Canada's Governor General and Air Canada's CEO were connected to an explosion of complaints to the official languages commissioner in the past year.
Commissioner Raymond Théberge released his report today indicating his office received 5,409 complaints during the 2021-22 period, compared to a number that fluctuated between 415 and 1,870 in the nine preceding years.
He says he received 1,346 complaints following the July appointment of Gov. Gen. Mary Simon—the first indigenous person named to the role—due to her poor grasp of the French language. Simon, meanwhile, is fluent in English and Inuktitut.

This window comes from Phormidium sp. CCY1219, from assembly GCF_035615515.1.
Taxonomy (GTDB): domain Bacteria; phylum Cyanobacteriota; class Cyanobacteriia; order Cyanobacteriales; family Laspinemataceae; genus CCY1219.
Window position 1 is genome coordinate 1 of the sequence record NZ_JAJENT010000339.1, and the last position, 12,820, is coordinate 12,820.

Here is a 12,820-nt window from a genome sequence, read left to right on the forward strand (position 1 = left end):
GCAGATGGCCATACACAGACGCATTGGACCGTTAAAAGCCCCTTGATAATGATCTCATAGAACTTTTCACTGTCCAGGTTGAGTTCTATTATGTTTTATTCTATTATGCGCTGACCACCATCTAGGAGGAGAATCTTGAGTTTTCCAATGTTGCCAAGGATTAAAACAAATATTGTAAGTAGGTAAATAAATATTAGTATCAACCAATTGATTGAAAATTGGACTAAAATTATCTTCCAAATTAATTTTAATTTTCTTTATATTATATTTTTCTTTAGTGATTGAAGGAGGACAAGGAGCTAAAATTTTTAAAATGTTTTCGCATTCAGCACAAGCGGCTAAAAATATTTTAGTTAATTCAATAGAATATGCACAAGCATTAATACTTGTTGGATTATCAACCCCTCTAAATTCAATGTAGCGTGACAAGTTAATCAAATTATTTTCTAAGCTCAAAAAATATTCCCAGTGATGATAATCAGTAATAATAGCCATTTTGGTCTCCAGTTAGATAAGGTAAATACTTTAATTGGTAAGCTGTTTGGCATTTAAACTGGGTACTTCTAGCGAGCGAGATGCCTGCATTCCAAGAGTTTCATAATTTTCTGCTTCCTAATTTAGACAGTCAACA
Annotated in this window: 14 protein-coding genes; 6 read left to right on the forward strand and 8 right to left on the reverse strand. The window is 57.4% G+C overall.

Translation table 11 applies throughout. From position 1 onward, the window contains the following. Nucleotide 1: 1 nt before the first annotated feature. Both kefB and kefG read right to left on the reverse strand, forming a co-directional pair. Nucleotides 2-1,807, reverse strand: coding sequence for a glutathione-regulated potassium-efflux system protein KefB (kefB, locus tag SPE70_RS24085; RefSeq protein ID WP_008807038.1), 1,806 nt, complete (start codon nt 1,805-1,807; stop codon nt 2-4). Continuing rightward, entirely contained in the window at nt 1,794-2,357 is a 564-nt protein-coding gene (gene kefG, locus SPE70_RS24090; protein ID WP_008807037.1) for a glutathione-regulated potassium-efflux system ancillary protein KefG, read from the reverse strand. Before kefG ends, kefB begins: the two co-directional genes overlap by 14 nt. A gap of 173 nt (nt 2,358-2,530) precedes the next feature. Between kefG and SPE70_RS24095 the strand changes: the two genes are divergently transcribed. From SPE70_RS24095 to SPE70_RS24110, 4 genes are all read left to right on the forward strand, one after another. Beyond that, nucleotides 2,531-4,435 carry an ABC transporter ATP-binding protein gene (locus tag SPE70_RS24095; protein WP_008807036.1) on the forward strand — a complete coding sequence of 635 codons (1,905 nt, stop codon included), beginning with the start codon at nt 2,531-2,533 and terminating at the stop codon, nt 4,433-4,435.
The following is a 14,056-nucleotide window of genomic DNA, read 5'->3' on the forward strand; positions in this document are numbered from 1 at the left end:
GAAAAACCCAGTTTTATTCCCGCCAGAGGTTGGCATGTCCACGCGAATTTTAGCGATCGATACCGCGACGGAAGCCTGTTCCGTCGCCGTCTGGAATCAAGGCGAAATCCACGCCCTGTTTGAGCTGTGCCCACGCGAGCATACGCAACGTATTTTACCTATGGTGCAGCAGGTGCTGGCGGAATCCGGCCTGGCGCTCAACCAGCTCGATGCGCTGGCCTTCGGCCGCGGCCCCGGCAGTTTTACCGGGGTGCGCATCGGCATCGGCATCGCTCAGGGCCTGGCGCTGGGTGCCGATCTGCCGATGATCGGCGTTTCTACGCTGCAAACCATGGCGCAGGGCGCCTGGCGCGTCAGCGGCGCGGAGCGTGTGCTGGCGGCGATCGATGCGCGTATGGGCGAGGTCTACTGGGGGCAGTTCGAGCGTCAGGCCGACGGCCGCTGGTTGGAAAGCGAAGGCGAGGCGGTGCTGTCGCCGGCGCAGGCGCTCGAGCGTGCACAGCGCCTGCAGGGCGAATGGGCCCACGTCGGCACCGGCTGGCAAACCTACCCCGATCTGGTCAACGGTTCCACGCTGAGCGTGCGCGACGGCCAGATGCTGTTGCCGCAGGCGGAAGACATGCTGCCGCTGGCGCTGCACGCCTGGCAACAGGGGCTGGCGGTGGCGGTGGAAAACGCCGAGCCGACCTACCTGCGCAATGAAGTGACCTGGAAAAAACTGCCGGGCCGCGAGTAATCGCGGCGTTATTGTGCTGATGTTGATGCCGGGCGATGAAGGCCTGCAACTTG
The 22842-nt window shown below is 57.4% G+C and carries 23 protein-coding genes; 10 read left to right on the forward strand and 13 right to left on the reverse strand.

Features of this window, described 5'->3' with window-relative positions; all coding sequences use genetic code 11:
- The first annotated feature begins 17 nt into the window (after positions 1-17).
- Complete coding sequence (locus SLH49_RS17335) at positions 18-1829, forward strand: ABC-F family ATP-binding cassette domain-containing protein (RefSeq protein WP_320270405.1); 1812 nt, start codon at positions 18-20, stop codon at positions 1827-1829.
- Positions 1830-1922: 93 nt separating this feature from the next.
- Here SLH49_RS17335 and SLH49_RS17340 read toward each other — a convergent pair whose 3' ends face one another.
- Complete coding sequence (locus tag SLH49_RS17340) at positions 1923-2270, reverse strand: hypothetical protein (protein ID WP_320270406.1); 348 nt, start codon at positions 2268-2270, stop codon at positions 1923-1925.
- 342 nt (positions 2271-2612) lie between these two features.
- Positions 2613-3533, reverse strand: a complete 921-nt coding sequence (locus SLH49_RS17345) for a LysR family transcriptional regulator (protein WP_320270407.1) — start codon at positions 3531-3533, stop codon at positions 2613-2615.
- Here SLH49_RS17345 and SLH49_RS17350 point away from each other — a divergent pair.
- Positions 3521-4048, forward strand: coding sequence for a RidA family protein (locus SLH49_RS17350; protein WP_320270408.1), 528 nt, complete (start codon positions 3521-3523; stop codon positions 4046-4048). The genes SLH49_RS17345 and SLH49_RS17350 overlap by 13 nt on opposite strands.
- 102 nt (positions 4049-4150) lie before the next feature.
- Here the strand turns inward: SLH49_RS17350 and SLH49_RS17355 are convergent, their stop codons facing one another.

Théberge's office also received 2,680 complaints after Michael Rousseau, the CEO of Air Canada—which is subject to the Official Languages Act—gave a speech in November during which he barely spoke French.
The commissioner is recommending that a committee analyze whether knowledge of French and English should be a prerequisite for people being considered for high-ranking posts in the public sector and for posts that require nomination by government officials.
Théberge says it is an "error" to name people who can't speak both official languages to positions of authority.